I think that pop-out scares have great utility when used properly. The purpose of the pop-out scare is to wind the tension crank. It’s a primer for slow-burning atmospheric fear that takes a while to get going. The pop-out scare sends the message that the player had better sit up straight and pay attention. This focus makes them much more susceptible to a nuanced assault thereafter.
The point of a pop-out scare is not to actually scare the player but to make him worry about the next pop-out scare. Ideally, there should never be a next one. Too many pop-out scares and the tension you’ve worked so hard to coil is prematurely released. Too few and the player might lose interest before you really get your hooks in them. One or two startling events early in the game are enough to put the player on their toes for the rest of their play through.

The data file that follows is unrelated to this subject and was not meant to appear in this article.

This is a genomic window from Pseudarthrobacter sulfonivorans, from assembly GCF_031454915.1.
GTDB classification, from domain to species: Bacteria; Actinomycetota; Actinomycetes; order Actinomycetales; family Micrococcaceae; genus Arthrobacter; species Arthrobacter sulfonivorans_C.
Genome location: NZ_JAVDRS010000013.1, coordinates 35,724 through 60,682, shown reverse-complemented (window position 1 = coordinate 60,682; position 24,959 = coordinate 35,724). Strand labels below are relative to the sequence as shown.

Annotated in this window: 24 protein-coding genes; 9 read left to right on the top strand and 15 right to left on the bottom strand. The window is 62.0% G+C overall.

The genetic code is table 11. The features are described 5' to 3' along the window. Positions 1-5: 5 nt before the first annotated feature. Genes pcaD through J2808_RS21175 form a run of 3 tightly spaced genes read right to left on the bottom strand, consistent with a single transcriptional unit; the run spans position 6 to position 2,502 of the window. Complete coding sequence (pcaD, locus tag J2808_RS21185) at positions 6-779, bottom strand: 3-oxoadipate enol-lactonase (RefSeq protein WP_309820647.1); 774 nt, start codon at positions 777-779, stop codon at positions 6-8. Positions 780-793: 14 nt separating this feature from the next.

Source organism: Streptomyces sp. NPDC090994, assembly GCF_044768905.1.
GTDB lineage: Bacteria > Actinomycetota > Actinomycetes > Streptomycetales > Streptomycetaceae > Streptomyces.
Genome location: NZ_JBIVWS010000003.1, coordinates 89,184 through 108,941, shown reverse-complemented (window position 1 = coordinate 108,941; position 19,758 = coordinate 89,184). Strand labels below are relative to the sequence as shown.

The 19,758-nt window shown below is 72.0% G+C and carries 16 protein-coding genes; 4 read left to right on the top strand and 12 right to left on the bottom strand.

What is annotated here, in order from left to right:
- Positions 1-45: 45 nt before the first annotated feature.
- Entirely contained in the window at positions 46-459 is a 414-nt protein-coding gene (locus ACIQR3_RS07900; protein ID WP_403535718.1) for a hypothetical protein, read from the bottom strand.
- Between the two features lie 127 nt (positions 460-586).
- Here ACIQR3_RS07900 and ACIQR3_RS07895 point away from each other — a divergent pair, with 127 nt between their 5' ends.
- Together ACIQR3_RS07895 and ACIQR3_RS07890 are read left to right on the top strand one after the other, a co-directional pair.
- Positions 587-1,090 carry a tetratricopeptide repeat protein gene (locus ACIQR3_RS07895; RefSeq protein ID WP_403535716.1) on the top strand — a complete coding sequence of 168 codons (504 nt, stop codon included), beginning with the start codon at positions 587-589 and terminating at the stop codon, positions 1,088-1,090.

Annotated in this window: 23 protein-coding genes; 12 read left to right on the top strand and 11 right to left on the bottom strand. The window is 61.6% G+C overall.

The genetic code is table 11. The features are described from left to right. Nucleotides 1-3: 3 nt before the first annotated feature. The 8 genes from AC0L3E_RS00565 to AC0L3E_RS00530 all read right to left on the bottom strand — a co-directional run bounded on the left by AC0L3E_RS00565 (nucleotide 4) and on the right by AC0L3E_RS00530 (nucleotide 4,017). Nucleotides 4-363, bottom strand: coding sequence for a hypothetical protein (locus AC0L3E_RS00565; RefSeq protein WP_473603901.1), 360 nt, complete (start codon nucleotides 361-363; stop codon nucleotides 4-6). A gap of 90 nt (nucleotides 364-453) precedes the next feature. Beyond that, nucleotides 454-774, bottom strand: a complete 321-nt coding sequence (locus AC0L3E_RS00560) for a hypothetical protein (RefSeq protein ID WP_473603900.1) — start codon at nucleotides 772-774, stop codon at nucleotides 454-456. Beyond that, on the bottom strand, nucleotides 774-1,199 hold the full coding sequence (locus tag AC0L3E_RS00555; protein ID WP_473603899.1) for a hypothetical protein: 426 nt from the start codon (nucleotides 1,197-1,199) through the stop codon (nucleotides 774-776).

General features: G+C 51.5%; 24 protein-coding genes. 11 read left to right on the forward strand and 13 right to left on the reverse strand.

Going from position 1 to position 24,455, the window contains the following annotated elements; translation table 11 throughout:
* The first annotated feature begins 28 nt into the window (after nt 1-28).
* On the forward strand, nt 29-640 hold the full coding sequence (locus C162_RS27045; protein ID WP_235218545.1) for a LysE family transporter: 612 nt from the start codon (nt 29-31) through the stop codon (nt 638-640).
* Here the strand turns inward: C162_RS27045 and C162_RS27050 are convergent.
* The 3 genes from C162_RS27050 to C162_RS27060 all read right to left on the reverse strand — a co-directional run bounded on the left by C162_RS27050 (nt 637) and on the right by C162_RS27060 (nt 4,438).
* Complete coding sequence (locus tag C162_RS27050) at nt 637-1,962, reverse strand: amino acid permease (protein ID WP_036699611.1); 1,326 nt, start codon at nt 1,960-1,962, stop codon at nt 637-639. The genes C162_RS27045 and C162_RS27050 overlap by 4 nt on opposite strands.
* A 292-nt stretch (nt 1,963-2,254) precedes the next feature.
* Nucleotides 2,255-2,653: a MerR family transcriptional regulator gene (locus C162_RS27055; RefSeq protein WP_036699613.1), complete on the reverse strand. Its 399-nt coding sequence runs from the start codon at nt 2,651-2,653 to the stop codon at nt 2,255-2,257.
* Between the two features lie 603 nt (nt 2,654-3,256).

The quintessential example of this pattern is Resident Evil’s first zombie dog attack. The dogs come jumping through the windows after a few minutes of play, startling the player. This moment works beautifully in Resident Evil because it teaches the player that they cannot trust the world to be static. It suggests that enemies could come crashing down on them at any point. This scare is even better in the Resident Evil Remake. By the time that game shipped everybody knew about the zombie dog sequence and was expecting it. But in the remake, the dogs don’t appear. You expect them to, and a bit of glass cracks off the window as you pass, but there are no zombie dogs. This takes the pop-out scare and twists it in a way that keeps it fresh and effective. The new message it sends is “we’ve changed things, and you’re not going to know how until it’s too late.” It’s a smart way to keep the player on their toes, which was the point in the first place.